The Irei is a National Monument for the WWII Japanese American Incarceration directed by Duncan Ryūken Williams, Soto Zen Buddhist priest, and USC Shinso Ito Center Director. It is a multi-faceted project that seeks to address the attempted erasure of those individuals of Japanese ancestry who experienced wartime incarceration by memorializing their names.
This is the first time a comprehensive list of the over 125,000 persons of Japanese ancestry who were unjustly imprisoned in U.S. Army, Department of Justice, and War Relocation Authority (WRA) camps has been successfully compiled – and thus the first time it has been possible to properly memorialize each incarceree as distinct individuals instead of a generalized community. By placing their names front and center, the Irei National Monument Project seeks to expand and re-envision what a monument is through three distinct, but interlinking elements:
Ireichō – The Book of Names — The idea of a book as a monument is inspired by the Japanese tradition of Kakochō (literally, “The Book of the Past”), a book of names typically placed on a Buddhist temple altar. This book is brought out for memorial services, when the names of those to be remembered are chanted. Following a ceremonial installation of the book on September 24, 2022 at the Japanese American National Museum (JANM), the Ireichō monument is now on display at the museum for a year. The public is invited to view and acknowledge the names in the Ireichō by placing a Japanese hanko (stamp) underneath the name of each individual in the book. If the goal of honoring the 125,000+ names is not reached by the end of the year-long campaign, the Ireichō may be displayed at other locations until every single individual is acknowledged.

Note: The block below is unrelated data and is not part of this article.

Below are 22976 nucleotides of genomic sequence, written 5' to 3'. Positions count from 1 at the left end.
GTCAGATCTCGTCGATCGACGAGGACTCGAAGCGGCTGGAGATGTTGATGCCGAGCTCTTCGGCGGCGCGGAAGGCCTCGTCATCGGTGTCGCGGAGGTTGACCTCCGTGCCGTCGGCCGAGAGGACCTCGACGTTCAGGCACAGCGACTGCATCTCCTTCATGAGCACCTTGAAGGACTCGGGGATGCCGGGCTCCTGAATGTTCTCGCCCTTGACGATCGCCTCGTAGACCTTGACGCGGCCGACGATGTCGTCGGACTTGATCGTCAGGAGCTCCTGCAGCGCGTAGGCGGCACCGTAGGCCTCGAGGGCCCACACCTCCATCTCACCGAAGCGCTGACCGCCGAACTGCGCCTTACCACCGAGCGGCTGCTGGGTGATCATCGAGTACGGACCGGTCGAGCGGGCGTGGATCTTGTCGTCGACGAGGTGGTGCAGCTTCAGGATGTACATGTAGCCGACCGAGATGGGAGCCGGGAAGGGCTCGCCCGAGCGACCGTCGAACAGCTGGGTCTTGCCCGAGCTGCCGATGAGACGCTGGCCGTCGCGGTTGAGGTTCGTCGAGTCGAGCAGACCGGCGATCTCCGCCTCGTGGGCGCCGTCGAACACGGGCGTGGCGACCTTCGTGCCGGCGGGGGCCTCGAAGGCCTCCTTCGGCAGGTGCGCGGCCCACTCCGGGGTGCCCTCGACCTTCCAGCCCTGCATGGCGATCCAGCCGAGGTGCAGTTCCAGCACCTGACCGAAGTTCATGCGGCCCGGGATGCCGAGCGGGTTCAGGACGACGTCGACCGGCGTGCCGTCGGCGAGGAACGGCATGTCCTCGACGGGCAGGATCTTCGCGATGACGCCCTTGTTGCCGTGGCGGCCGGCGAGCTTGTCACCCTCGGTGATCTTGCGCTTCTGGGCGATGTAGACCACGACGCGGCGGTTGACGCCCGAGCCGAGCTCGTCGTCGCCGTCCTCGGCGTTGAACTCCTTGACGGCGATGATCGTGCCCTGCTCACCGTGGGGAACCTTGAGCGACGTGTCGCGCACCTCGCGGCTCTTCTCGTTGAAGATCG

Ireizō – The Online Archive — The Ireizō is an interactive and searchable website monument, hosted by the USC Shinso Ito Center, that will serve as an online archive of all of the people listed in the sacred book. On it, additional information about each name can be viewed such as the camps where they were incarcerated, revealing aspects of their lives that extend far beyond their names. Full rosters of all 75 internment or concentration camps will also be provided. A beta version of the Ireizō website – www.ireizo.com – was released in September 2022, with a full launch forthcoming in spring 2023. In the fall of 2023, we will be partnering with Densho to pair each name with photographs, camp newspapers, and other WWII-era materials from their vast digital holdings.
Ireihi – The Light Sculpture — The Ireihi unites traditional Japanese cultural notions of memorial monuments with cutting-edge technology to create a light installation memorial that will display all the names from the project. Engineered by a creative team of artists and designers, and coordinated in partnership with the Japanese American Confinement Sites Consortium, these light installation memorials will be on display at Amache, Jerome, Heart Mountain, Manzanar, Minidoka, Poston, Rohwer, and Tule Lake starting in 2024. In 2025, JANM will unveil an Ireihi sculpture that replicates the dimensions of the Manzanar Ireitō as part of its relaunch of its core permanent exhibit.